Below you will find five outstanding thesis statements for “The Dubliners” by James Joyce that can be used as essay starters or paper topics. All five incorporate at least one of the major themes in “The Dubliners” and are broad enough so that it will be easy to find textual support, yet narrow enough to provide a focused clear thesis statement. These thesis statements offer a short summary of The Dubliners in terms of different elements that could be important in an essay. You are, of course, free to add your own analysis and understanding of the plot or themes to them for your essay. Using the essay topics below in conjunction with the list of important quotes from “The Dubliners” by James Joyce at the bottom of the page, you should have no trouble connecting with the text and writing an excellent essay.Thesis Statement / Essay Topic #1: The Monotony of Routine in Joyce’s Dubliners
If there is one thing that many of Joyce’s characters in The Dubliners have in common, it is the boredom that they find when inundated with routine and many of them, such as the character Eveline (click here for an in-depth character analysis of Eveline), to name one of a few, wishes for escape. However, it seems as if when the character makes a concentrated effort to break free of routine, they are met with disaster, such as in “An Encounter". However, when they allow routine to rule their lives, they self-destruct, such as in “Counterparts". What do you think Joyce is saying about the necessity of routine here? Pick two or three stories and give detailed examples behind this phenomenon, along with your opinions regarding Joyce’s thoughts on routine.
Thesis Statement / Essay Topic #2: Death and Its Effects on the Dubliners
The Dublinersbegins and ends with stories that involve death. In “The Sisters", a priest, who has befriended a small boy, has just passed away, and in “The Dead", a woman recounts to her husband the story of a man who died for her love. What is significant about the way these two works frame the other pieces in Joyce’s novel? Pick one or two other works and discuss the way in which they relate to the first and last story in terms of mortality. What do you think that Joyce is saying about death and how does it relate to the other themes in The Dubliners?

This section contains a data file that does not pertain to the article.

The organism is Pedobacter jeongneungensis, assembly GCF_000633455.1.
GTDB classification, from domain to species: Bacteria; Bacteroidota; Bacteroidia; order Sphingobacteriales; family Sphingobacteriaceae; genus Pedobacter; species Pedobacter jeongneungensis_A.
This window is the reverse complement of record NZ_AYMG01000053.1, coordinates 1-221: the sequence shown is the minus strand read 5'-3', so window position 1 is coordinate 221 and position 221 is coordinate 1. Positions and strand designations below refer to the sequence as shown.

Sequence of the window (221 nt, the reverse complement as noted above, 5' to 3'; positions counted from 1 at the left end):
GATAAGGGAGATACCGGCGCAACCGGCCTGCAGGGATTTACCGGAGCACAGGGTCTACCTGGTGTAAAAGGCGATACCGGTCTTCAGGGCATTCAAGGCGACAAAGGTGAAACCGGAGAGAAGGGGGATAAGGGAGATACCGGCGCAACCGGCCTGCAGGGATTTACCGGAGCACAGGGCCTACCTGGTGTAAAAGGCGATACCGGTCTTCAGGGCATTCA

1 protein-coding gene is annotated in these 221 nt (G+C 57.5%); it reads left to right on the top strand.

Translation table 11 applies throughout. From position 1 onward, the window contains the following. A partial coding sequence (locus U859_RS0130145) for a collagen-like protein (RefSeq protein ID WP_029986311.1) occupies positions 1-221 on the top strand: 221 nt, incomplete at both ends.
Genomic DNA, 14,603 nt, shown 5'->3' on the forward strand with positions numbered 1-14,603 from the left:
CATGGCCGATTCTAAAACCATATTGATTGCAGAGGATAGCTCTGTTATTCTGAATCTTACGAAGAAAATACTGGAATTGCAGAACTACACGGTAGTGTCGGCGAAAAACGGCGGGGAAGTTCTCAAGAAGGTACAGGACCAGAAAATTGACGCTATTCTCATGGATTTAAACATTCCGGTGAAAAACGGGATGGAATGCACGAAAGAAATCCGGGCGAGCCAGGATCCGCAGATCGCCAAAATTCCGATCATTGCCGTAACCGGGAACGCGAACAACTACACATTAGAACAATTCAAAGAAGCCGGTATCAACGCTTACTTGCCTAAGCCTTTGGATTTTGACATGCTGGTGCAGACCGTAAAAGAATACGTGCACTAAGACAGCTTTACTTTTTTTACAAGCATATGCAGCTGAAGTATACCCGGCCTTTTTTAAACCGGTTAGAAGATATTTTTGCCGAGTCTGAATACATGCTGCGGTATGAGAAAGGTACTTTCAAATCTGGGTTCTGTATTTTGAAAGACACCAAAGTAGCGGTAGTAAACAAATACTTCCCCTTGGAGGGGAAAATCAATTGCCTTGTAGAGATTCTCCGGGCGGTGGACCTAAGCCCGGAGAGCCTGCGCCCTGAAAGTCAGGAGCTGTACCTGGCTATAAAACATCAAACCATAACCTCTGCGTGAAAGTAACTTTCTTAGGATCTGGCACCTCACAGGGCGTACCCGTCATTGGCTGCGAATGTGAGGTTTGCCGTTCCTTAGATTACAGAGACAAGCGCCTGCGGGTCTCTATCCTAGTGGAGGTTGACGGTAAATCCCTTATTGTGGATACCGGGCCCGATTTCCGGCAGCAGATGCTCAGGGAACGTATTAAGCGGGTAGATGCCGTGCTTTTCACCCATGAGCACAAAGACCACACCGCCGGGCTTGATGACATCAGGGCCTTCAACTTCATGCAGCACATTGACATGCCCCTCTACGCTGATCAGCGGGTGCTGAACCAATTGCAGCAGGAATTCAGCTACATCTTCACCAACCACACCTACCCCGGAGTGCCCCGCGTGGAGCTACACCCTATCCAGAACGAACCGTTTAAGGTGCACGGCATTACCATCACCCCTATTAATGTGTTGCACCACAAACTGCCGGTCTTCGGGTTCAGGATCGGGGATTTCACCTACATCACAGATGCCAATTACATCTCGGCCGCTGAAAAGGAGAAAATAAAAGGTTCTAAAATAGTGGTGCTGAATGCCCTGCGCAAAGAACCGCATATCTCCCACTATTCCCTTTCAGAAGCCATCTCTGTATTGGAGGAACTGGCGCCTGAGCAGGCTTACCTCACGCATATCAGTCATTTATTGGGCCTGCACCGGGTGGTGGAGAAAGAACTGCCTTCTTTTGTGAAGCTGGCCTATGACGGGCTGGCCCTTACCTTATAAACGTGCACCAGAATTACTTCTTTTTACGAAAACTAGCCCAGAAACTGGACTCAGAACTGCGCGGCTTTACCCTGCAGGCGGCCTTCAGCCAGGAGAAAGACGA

Thesis Statement / Essay Topic #3: The Role of Money in James Joyce’s The Dubliners
While James Joyce’s The Dubliners deals with several bigger themes, one prevalent motif throughout the novel is the use of money. Talk about money shows up in nearly every story, and it is spoken of with desire and envy. As Joyce’s novel is very realistic, so his characters embody the spirit of Dublin in every aspect, including their lower class. Find references to money in two or three of the stories, and describe the characters attitude towards it. Are they resentful? Jealous? Greedy? Then examine whether or not the characters receive the money that they need and how that money (or lack thereof) affects their life.
Thesis Statement / Essay Topic #4: The Role of Colonization and Political Climate in The Dubliners